There's a direct line from Roger's teenaged love of pulps and the writer he became… and it's not at all divorced from the world that teenagers know today. The avid reader became an active participant in fandom, writing and swapping opinions in the major fanzines of the day, just as the fan community today takes to message boards and Tumblrs.
And with that observation, his embrace of the Internet was inevitable. Arthur C. Clarke himself predicted social communities bound by electrons. From his first message posted to his Compuserve forum at the end of the Eighties to his final blog posts and tweets, he saw the Internet as a far more powerful form of fanzine, with a far broader and richer community.
"…The influence of fandom was on my writing voice," Roger wrote, in a 2004 essay for "Asimov's Science Fiction." "I became critical. I wrote smart-ass locs about other people's writing, and read them about my own. I was in a world that stood outside the mainstream. Science fiction was the occasion for fandom, and often the topic, but the subterranean subject was a kind of kibitzing outsider world view. Because of fandom, we got to 1967 ten years before most of the non-fan world."
Roger's love of science fiction and fantasy writing extended well into his career as a critic. I'm in the midst of cataloguing some of his pulp collection, and have been lucky enough to get to examine box after box of stuff. The chronology of his magazines keep right on going, deep into the mid-Seventies.
I knew of Roger's love of pulp-style science fiction and fantasy, though I only had an inkling of his love for them until I was given this opportunity. But I'm an idiot. Roger's brain was a "big canvas" brain, and he had an energetic optimism about Humanity. Science fiction and fantasy helped to make him so.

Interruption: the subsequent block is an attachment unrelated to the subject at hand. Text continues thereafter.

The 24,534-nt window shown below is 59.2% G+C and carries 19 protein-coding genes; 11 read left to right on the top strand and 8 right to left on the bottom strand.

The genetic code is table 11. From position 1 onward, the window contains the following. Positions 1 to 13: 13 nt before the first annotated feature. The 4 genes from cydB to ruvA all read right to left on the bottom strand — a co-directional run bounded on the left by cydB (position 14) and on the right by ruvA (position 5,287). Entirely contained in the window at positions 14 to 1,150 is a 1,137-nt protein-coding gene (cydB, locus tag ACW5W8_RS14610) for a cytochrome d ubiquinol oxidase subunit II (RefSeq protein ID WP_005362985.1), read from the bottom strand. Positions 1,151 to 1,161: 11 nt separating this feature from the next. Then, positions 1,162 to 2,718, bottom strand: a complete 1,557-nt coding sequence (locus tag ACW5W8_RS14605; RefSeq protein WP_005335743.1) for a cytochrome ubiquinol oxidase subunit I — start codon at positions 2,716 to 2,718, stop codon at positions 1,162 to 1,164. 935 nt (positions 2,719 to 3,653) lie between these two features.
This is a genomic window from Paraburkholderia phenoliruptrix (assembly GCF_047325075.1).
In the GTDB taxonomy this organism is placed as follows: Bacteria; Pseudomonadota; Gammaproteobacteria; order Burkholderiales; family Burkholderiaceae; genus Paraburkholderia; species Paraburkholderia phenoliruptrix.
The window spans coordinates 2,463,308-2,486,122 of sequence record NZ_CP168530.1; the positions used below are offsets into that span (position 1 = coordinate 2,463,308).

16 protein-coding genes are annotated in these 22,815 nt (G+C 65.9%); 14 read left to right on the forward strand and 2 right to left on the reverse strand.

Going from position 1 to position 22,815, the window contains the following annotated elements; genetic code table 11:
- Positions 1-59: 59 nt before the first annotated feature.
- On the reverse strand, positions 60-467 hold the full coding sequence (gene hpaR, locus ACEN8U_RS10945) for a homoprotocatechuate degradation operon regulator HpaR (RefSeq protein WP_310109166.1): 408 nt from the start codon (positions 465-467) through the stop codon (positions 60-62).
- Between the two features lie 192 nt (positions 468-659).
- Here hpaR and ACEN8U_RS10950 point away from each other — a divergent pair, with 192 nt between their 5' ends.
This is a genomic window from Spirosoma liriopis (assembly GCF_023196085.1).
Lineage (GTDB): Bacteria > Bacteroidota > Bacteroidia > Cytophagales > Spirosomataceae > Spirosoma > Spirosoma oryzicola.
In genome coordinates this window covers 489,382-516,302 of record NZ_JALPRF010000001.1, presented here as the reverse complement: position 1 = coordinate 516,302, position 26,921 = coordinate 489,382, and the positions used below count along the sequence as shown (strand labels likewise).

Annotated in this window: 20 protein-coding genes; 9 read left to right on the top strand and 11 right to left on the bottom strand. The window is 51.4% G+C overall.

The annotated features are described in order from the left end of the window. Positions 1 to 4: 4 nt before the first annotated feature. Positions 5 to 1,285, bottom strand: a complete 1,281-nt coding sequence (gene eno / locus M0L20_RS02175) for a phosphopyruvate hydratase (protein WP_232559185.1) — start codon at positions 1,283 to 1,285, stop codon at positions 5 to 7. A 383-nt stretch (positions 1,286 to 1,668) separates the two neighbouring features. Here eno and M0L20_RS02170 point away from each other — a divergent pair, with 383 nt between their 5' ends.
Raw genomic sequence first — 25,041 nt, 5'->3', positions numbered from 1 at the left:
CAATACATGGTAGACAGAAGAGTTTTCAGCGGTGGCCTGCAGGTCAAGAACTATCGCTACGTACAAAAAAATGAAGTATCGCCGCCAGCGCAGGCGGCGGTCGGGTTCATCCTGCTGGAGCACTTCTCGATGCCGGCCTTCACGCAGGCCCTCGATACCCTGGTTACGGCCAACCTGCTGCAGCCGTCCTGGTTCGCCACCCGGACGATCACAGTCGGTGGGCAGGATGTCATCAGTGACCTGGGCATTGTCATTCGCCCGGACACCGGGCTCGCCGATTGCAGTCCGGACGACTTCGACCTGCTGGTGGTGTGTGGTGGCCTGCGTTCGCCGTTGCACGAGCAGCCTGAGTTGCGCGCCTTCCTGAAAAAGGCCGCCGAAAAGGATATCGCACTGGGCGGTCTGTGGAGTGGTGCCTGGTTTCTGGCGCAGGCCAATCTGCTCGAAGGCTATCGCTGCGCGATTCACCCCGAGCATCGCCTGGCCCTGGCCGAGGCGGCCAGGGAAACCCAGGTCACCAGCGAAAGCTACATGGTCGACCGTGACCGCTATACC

It's appropriate that he left a most worthy piece of science fiction on his hard drive. Roger was a man of boundless intellectual curiosity — his was truly a mind forever voyaging — but the same childhood mojo that sent him off on his journey was with him at the very end.
I watched "Citizen Kane," another of Roger's ten favorite movies, on Turner Classic Movies this weekend. Charles Foster Kane dies whispering "Rosebud," a word that — oh, well… "Spoiler Alert," I suppose — represented a futile reconnection to the lost, wasted innocence of Kane's youth.
I'm to be forgiven if I choose to think of "The Molecules Of Titan" as Roger's creative "Rosebud."
But it's a joyous one. The story doesn't evoke a snowglobe fantasy of something that was hurriedly left behind and became a lifelong source of torment. It's a salute to something Roger valued just as deeply in his final weeks as he did when he stuck his first paper label on his first page of pulp print.
Science fiction and fantasy helped prepare Roger to lead a life that he dearly loved, and to produce decades' worth of work that gave so many of us so much joy.
This message came to me from a reader named Peter Svensland. He and a fr...